BAS Research Aims to Perfect the Business of Medicinal CannabisTrina CalderónFebruary 14, 2017
The facility’s CEO, Dr. Bao Le, founded BAS after his youngest son Andrew was diagnosed with autism and he couldn’t find a treatment to help the horrible symptoms. “He had night terrors when he was 4 years old,” said Le. “When you have Night Terrors, what happens is in your deep REM sleep you’re woken abruptly. You’re very incoherent, and do not know where you are. He woke up screaming, yelling, not knowing why he’s up, and it’s really a scary moment.” It happened every night at 3 o’clock in the morning and woke up the entire family. Le would cradle him back to sleep, desperate for a way to make his son feel better.
Originally a chiropractor, Le was not opposed to finding other medications, but melatonin and warm milk didn’t work. When Andrew started school, doctors also diagnosed him with ADD and wanted to put him on Ridoline. “I said, no, I’m not doing that to my son. From there, I googled alternative care or treatments online and I saw these videos about CBD and how it helped with other autistic children and different varied conditions, and I was like, huh. I never medicated, never smoked really in my life and I’m a straight OCD type A personality – am I going to medicate my son with pot?”
Le found himself in the same position that led many others to find ways that cannabis could help their medical conditions. He bought everything he could find and took it home. In his garage, he started titrating 20:1’s and 11:1’s and tried it himself.
“I basically went to the old chemistry kit stuff I learned in med school and made my own titrate tincture,” said Le. “I started at a really low dosage, gave it to Andrew, and worked my way up to a dosage that helped him. It took almost 11 weeks.”
In the 11th week, Andrew stopped waking up at night. Le’s tincture worked and he became more interested in extraction science. Most cities in California do not allow chemical processing for extraction, which involves butanes, nor the ethanol type of extraction. But when he learned that CO2 extraction was legal, and used commonly in the essential oil nutraceutical market, he found the right way to go.
With financing and a business plan, Le met with then-mayor Tom Bates and shared his story. There was not a dry eye in the house when he told them about the success with his son, so with their blessing he set out to open the first extraction lab and manufacturing facility of its kind.
BAS has eight lab scientists under the leadership of their chief scientist, Robert Sindelar, who joined BAS after spending three years in Peru as an independent researcher in ethnobotany. They’re leading the way in safe processing and manufacturing and are commissioned to help formulate for other companies.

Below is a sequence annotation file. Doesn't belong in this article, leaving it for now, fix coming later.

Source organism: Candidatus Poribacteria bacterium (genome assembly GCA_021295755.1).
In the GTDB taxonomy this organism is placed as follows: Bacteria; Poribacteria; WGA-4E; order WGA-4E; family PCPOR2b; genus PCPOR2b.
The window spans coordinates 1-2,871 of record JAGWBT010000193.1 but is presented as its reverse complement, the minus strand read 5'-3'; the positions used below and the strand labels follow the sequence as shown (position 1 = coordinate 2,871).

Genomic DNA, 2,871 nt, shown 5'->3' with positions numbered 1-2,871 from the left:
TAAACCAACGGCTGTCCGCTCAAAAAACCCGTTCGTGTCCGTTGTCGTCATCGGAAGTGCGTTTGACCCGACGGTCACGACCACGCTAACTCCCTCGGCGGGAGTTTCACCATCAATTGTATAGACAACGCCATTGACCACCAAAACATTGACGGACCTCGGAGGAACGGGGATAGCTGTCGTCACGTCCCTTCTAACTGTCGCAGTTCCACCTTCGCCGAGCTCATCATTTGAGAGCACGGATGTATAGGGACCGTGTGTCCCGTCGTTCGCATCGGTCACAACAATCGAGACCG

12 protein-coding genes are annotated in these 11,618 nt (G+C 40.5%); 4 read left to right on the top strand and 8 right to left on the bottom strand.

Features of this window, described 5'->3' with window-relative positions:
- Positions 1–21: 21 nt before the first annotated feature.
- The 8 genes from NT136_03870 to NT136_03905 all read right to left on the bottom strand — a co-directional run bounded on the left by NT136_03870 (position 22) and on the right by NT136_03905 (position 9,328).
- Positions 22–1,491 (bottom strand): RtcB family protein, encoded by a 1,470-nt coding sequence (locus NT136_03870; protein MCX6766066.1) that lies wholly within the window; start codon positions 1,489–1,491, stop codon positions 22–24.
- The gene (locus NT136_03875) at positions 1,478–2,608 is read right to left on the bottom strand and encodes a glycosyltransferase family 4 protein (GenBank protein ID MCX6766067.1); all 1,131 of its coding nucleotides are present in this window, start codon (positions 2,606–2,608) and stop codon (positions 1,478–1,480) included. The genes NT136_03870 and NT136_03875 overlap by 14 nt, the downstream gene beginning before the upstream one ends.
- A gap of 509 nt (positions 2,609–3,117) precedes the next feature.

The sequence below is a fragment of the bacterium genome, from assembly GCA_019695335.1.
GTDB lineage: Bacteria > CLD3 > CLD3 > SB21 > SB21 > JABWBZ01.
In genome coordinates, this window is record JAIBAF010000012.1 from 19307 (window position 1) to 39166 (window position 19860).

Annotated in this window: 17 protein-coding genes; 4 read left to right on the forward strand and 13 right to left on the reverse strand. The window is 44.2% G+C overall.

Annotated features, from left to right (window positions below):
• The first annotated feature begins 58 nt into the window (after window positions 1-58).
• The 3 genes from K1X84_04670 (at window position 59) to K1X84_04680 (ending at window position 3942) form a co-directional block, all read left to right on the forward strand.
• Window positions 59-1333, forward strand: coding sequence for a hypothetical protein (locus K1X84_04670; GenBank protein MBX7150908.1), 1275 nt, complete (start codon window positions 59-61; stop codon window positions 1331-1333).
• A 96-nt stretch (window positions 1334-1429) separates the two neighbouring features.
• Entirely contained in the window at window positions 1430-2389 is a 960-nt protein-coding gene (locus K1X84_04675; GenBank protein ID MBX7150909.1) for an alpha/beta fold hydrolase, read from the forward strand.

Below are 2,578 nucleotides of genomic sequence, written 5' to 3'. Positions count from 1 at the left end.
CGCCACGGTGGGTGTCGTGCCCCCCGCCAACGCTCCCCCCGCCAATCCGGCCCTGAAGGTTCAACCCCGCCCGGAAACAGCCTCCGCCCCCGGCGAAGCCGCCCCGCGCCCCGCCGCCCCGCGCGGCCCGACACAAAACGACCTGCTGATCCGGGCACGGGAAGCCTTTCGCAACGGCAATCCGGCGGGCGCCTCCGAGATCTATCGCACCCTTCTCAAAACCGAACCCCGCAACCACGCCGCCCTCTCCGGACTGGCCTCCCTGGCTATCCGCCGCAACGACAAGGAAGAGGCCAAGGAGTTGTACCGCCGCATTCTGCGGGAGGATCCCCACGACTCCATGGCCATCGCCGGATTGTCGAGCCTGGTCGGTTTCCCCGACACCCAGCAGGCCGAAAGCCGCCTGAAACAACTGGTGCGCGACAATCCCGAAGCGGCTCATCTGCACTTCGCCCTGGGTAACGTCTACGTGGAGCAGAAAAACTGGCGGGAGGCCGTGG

“Montel Williams came to us about three months ago because of a referral from one of his colleagues,” Le explained. “When he came in, he said, ‘I love what you’re doing for why you’re doing it, and I want you to develop formulations with my new company, Levitan Labs, and really try to help people with MS and neuropathy.’ I said, ‘Great!,’ so we planned a strategy, we took his strains, terpene profiles, and ratios (THC to CBD), and we basically sent him different formulations.”
The research facility is willing and able to take on different investigative studies with other industry companies for patient trials to see if their formulations can help with the conditional base and overall health improvement.
Increasingly important is the study of pain management. BAS is working heavily with other companies to validate micro-dosing and the ratios that can work for people’s body types. Outside research has confirmed that terpene profiles are actually as important as cannabinoid ratios when creating formulations, so BAS is partnering with as many channels as they can to bring that technology to cannabis manufacturing.
“My three-year plan is to be the #1 oil producer in California, to be able to have best practices, and to be able to help other companies achieve their formulation ratios that helps them better their products,” Le said. “I want to be the beans to Starbucks; I don’t want to own a bunch of Starbucks. What excites me is to have 20 to 30 companies come to me in the next two years and go, ‘Hey, I think if we put this in that, it helps with these conditions because we’ve been doing these formulations for four or five years.’”
In an age where it’s still premature for the FDA to be friendly to cannabis-related products, BAS is confident that patient testimonials, celebrity advocacy, and more investment can only help the industry. The benefits are clearly there as more jobs are created and medicine helps more families.